Longer Time Between Pre- And Postoperative Chemo Worsens Survival in Ovarian Cancer
Patients with ovarian cancer who begin postoperative adjuvant chemotherapy within 42 days of ending neoadjuvant chemotherapy have superior survival compared to those who initiate therapy after that point.
Investigators in South Korea conducted a retrospective analysis of 194 women with pathologically confirmed epithelial ovarian cancer who received neoadjuvant chemotherapy at Yonsei Cancer Hospital in Seoul from 2006 to 2016. In the multivariate analysis, a longer interval to treatment initiation was associated with significantly poorer progression-free survival (PFS) and overall survival (OS).
The time interval was defined as the period from the completion of neoadjuvant chemotherapy, spanning interval debulking surgery (IDS), to the initiation of postoperative adjuvant chemotherapy.
“Our results demonstrate that a significant correlation may exist between survival outcomes and the time intervals between the completion of neoadjuvant chemotherapy and initiation of postoperative adjuvant chemotherapy, and that a delay in postoperative adjuvant chemotherapy initiation beyond 42 days after neoadjuvant chemotherapy may lead to worse survival outcomes,” corresponding author Jung-Yun Lee, M.D., and coinvestigators wrote.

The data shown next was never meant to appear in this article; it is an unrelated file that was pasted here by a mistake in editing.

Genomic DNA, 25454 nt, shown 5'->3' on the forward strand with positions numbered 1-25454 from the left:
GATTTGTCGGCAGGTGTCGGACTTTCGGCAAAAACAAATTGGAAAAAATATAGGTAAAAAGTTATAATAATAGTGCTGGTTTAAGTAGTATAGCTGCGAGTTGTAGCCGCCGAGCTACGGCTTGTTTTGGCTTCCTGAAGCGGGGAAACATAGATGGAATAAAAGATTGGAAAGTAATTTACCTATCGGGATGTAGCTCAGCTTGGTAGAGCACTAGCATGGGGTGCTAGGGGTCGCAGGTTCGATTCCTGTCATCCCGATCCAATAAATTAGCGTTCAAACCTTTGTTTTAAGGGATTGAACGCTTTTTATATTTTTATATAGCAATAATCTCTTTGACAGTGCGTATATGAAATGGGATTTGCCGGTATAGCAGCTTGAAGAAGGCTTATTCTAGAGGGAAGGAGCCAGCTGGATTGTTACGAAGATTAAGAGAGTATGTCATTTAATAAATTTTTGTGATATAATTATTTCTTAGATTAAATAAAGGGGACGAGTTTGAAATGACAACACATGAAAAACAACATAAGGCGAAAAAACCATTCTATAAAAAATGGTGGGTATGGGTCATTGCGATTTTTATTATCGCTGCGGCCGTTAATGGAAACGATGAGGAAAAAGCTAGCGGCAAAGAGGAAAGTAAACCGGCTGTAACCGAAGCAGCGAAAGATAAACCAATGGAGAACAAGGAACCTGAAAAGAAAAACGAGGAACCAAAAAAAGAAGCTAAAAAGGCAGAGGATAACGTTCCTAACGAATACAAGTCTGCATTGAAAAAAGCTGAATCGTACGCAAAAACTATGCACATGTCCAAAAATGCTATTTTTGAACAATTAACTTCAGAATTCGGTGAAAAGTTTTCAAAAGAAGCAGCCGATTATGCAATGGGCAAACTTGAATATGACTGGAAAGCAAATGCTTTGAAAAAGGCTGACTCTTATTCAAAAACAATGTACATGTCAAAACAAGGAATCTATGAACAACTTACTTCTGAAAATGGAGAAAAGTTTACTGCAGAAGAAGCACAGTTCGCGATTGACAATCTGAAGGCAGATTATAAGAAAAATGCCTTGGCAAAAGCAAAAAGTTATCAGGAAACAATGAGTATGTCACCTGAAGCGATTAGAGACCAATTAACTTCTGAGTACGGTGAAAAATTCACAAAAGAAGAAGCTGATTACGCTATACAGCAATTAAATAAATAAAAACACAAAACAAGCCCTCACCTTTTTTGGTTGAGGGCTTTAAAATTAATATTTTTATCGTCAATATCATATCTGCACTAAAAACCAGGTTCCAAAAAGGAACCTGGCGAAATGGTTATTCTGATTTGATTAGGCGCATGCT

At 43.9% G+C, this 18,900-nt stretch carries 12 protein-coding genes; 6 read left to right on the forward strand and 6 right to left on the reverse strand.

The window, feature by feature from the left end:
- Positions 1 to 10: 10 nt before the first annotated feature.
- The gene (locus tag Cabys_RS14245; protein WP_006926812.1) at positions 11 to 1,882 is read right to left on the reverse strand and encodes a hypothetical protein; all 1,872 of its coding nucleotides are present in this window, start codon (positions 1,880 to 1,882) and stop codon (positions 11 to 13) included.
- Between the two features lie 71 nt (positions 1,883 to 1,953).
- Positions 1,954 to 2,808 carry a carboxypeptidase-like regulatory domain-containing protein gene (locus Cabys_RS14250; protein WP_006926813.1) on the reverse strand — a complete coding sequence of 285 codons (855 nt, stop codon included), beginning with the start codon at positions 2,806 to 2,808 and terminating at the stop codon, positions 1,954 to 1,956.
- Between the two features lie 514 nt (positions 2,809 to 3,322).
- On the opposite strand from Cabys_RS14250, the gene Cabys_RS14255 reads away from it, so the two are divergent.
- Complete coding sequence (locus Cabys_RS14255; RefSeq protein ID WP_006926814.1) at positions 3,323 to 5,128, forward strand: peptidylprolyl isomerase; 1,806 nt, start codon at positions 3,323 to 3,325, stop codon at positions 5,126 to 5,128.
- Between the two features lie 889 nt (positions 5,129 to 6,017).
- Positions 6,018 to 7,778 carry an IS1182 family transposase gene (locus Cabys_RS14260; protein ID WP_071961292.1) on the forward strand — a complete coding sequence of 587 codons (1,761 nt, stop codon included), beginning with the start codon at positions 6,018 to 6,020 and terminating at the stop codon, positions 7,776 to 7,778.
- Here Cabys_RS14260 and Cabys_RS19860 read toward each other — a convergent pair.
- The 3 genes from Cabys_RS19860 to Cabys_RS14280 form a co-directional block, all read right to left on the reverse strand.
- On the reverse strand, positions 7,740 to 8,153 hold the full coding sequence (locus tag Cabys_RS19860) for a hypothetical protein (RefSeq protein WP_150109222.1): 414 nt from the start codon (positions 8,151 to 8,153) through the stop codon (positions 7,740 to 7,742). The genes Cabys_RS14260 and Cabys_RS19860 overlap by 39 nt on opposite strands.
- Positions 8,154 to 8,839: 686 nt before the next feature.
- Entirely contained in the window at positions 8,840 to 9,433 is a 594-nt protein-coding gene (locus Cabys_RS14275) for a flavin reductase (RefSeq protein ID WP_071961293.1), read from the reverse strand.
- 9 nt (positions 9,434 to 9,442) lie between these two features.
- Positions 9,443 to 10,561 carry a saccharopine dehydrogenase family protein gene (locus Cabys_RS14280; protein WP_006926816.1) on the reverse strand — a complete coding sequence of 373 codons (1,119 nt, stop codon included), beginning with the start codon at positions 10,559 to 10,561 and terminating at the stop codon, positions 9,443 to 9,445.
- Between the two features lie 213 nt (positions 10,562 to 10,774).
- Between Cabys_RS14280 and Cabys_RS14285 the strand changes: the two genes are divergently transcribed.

“Further studies are warranted to validate our findings and to provide additional information on the relationships between neoadjuvant chemotherapy, the initiation of postoperative adjuvant chemotherapy, and the survival outcomes of the patients,” continued Lee and colleagues.
All patients were confirmed to have stage III or IV disease prior to starting chemotherapy. The median age was 57 years, and 91.8 percent had serous histology.
Eighty-two patients underwent radical surgery, including 30 who underwent bowel surgery. In 86 patients, there was no gross residual tumor present after IDS.
All patients received platinum-based combination chemotherapy. A total of 155 patients received paclitaxel plus carboplatin, and the median number of cycles of total chemotherapy was eight. About half of patients began postoperative treatment within the 42-day interval and 91 initiated after 42 days.
FIGO stage, non–high-grade serous carcinoma histology and any residual disease were independent prognostic factors associated with a higher risk of progression. For OS, multivariate analysis showed that a longer time interval was an independent prognostic factor in all patients. Furthermore, non–high-grade serous carcinoma histology and any residual disease were significantly associated with a higher risk of death. Residual disease was also found to be an independent prognostic factor associated with higher risks for progression and death.
Investigators separated patients into quartiles based on the time intervals to evaluate the presence of a linear trend. Patients with longer time intervals were found to have higher risks for recurrence and death. Patients in the highest quartile of more than 50 days had the highest risks of recurrence and death, as compared with patients in the lowest quartile of 37 days or less.